Bitcoin has tried and failed to break and hold above the $25,000 level now for five out of the last six days. Some technicians think that this isn’t necessarily a bad thing, as the world’s largest cryptocurrency by market capitalization is forming an ascending triangle structure that could proceed an explosion higher towards the next major resistance area around $28,000.
But others are worrying that this year’s rally that has seen the BTC price already increase close to 50% may be stalling. Pricing in Bitcoin derivatives markets is one way to gauge how investors feel on the outlook for BTC, as well as towards its potential for volatility. Here’s what options markets are saying right now…
Investors Neutral on the BTC Price Outlook
According to the widely followed 25% delta skew of Bitcoin options expiring in 7, 30, 60, 90 and 180 days, investors are currently roughly net neutral in their outlook for the Bitcoin price. According to data provided by crypto analytics firm The Block, all five 25% delta skews are close to zero, up substantially from last year’s immediate post-FTX collapse lows, but also down slightly from highs printed earlier this year in the year.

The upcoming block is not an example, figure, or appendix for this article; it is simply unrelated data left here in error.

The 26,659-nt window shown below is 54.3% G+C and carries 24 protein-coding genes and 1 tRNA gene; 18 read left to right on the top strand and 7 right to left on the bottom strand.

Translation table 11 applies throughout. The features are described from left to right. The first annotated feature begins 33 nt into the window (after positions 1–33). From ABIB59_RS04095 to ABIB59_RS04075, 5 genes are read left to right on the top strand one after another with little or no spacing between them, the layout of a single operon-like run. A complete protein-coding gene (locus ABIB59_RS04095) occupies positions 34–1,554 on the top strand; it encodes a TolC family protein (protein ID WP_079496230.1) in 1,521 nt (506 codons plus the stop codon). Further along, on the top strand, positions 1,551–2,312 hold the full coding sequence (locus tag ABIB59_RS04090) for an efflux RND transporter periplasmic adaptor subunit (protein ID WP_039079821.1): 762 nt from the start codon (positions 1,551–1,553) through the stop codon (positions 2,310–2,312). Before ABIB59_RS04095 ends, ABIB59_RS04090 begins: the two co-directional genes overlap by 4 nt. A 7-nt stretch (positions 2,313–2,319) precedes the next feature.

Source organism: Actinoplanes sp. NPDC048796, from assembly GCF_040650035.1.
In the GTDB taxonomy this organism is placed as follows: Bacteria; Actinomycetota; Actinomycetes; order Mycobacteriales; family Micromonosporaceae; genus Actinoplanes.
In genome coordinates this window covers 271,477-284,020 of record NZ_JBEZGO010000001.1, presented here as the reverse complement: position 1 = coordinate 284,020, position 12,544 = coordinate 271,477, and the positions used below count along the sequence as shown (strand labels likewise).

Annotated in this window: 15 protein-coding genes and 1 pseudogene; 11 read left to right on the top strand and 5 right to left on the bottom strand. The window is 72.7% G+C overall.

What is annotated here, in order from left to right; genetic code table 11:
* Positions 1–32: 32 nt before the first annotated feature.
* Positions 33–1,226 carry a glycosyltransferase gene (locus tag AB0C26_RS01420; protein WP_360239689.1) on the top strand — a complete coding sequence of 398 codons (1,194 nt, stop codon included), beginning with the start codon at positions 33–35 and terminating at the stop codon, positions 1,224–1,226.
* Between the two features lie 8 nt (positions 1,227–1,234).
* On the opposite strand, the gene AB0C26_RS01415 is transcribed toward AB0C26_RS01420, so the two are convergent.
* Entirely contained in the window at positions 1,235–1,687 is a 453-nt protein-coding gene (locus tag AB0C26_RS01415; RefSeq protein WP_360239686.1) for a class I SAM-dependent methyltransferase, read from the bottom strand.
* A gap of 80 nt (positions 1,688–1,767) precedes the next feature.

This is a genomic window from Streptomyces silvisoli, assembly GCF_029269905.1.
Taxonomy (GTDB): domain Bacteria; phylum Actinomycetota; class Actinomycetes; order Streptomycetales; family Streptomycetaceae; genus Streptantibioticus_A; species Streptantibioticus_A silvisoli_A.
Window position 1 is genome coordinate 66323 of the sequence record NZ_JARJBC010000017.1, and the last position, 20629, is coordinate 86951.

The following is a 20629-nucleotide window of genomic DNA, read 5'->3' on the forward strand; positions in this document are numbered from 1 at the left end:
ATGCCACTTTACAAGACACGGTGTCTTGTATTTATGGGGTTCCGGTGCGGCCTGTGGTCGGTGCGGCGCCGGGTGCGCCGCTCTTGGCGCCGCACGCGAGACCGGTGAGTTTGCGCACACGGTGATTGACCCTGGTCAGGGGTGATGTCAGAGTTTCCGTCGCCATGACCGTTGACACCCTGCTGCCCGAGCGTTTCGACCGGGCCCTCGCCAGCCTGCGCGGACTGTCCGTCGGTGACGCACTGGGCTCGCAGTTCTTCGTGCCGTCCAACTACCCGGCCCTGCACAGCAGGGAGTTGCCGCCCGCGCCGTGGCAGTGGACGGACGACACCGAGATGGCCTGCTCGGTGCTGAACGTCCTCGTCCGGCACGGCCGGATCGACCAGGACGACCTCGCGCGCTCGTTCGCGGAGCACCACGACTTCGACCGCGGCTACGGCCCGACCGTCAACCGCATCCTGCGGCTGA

The 25% delta options skew is a popularly monitored proxy for the degree to which trading desks are over or undercharging for upside or downside protection via the put and call options they are selling to investors. Put options give an investor the right but not the obligation to sell an asset at a predetermined price, while a call option gives an investor the right but not the obligation to buy an asset at a predetermined price.
A 25% delta options skew above 0 suggests that desks are charging more for equivalent call options versus puts. This implies there is higher demand for calls versus puts, which can be interpreted as a bullish sign as investors are more eager to secure protection against (or bet on) a rise in prices.
However, a separate option market indicator of investor sentiment is sending a more bullish sign. According to data presented by The Block, the Open Interest Put/Call Ratio of Bitcoin options was last at 0.41, still very close to the record lows printed in late January/early February. An Open Interest Put/Call Ratio below 1 means that investors favor owning call options (bets on the price rising) over put options (bets on the price dropping).
Investors Are Positioning For Uptick in Volatility
Bitcoin’s 7-day Implied Volatility according to At-The-Money (ATM) options market recently neared its highest level of the month, according to data presented by The Block. On Saturday, it rose to just under 60%, up from earlier monthly lows of below 40%. 30-day ATM Implied Volatility, meanwhile, was also at roughly 60% and in line with its earlier monthly highs.
The latest uptick in volatility expectations, as per ATM options markets, has gone hand in hand with the Bitcoin market’s recovery from earlier monthly lows in the $21,000s. It’s worth noting that, Bitcoin ATM Implied Volatility expectations remain subdued by historical comparison and well below recent mid-January 2023 and November 2022 highs.
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